Tuesday, May 13, 2014

“As the Father Loves Me...”

Feast of Saint Matthias, Apostle

By Colleen O’Sullivan
Jesus said to his disciples:  “As the Father loves me, so I also love you…  This is my commandment: love one another as I love you.  No one has greater love than this, to lay down one’s life for one’s friends.”     (John 15:9a, 12-13)

Love consists in sharing
what one has
and what one is
with those one loves.

Love ought to show itself in deeds
more than in words.
(St. Ignatius of Loyola)

I wonder what the disciples are thinking and feeling as they sit with Jesus after their last meal together.  They are uneasy.  Jesus isn’t acting like himself.  He seems pensive and sad.  He gets up from the dinner table and washes their dusty, cracked feet.  Then he says they need to do that for one another.  He talks about one of them betraying him, but who could it be?  Jesus more than once mentions leaving them, preparing a place for them where he is going and sending an Advocate to be with them forever instead.  They don’t want him to go anywhere.  Their heads are spinning with all the words.  Now he is talking to them about love.  As my Father loves me, he says, so I love you.  If there’s any one thing to remember it’s to love each other as I love you.  There is no greater love than laying down your life for another.  The disciples don’t know it, but in less than 24 hours Jesus will literally lay down his life for them and for all of us.  It would probably be quite a while before they would fully realize just how greatly they are loved by Jesus and his Father and what it is Jesus really does for them.  What feels like abandonment as they’re sitting around the table listening will turn out to be the greatest act of love ever.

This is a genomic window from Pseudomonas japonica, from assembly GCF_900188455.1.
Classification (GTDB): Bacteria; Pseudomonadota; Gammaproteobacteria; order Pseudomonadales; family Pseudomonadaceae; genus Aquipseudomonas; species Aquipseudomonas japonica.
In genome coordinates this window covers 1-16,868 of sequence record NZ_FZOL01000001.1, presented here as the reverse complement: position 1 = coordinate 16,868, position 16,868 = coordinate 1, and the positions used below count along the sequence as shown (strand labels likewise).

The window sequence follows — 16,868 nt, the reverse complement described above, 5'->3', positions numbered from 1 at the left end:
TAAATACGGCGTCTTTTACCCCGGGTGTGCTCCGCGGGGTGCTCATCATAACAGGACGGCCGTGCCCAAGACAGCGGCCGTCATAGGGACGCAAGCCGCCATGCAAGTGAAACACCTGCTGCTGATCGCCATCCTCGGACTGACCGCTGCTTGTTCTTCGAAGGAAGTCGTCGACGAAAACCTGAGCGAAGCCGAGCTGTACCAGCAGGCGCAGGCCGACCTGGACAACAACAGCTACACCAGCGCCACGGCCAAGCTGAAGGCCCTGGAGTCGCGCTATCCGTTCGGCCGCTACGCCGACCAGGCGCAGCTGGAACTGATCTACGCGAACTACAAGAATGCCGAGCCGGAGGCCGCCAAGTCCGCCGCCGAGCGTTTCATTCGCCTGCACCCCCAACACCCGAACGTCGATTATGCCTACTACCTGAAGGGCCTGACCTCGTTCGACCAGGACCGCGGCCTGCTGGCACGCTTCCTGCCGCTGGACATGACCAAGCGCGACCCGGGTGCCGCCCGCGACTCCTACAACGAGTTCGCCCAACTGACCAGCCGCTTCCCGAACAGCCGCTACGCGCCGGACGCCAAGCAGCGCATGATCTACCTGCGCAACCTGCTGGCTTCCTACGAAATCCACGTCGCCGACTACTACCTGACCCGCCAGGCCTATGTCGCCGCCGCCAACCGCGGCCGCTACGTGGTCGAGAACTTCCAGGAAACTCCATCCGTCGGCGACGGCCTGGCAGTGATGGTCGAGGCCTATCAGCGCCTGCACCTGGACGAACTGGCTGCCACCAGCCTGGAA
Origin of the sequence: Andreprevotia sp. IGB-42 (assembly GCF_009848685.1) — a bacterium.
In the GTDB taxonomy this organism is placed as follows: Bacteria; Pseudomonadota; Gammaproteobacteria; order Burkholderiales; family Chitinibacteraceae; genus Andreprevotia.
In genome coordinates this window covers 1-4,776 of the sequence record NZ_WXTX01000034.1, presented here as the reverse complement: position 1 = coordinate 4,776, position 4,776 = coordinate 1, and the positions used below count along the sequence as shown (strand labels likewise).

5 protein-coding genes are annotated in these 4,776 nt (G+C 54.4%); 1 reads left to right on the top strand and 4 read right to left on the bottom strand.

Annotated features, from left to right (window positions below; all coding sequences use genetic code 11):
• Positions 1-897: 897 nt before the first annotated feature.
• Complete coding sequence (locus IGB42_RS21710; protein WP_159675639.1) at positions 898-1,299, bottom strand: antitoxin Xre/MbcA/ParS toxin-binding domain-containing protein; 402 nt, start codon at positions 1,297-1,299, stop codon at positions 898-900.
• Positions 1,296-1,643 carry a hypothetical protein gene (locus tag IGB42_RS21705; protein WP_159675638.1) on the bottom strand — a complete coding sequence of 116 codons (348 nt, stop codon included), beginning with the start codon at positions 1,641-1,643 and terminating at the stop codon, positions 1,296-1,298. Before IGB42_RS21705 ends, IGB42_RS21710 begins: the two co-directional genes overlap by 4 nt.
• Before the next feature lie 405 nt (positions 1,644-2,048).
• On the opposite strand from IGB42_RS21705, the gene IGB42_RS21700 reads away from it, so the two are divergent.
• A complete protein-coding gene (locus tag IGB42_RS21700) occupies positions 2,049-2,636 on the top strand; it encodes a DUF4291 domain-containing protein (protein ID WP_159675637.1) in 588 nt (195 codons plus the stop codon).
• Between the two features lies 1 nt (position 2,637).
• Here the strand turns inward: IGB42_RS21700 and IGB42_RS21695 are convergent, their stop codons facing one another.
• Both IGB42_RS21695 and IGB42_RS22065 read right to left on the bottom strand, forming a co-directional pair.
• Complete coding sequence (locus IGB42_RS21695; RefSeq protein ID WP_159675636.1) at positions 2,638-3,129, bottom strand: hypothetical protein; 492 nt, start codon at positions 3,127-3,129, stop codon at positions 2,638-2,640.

What about us?  How much time do we ever spend reflecting on God’s love for us?  Are we sometimes like the elder brother in the parable of the prodigal son, with everything God has to give at hand,  basking in God’s inestimable love, the recipients of gifts beyond telling, and not having the slightest idea how blessed we are?  It is difficult to love others, let alone think of laying down our lives for them, if we go through life with a scarcity mentality.  We are loved beyond measure and, when we realize that, we can love and care for one another out of that abundance.

The Spiritual Exercises of St. Ignatius end with a contemplation of the love of God: 

I will call back into my memory the gifts I have received – my creation, redemption, and other gifts particular to myself.  I will ponder with deep affection how much God our Lord has done for me, and how much he has given me of what he possesses, and consequently how he, the same Lord, desires to give me even his very self, in accordance with his divine design. (Ignatian Prayer Adventure, Week, 8, Day 5, www.ignatianspirituality.com/ignatian-prayer/the-spiritual-exercises/an-ignatian-prayer-adventure/week-8)

Spend some time thanking God for all that God has given you.

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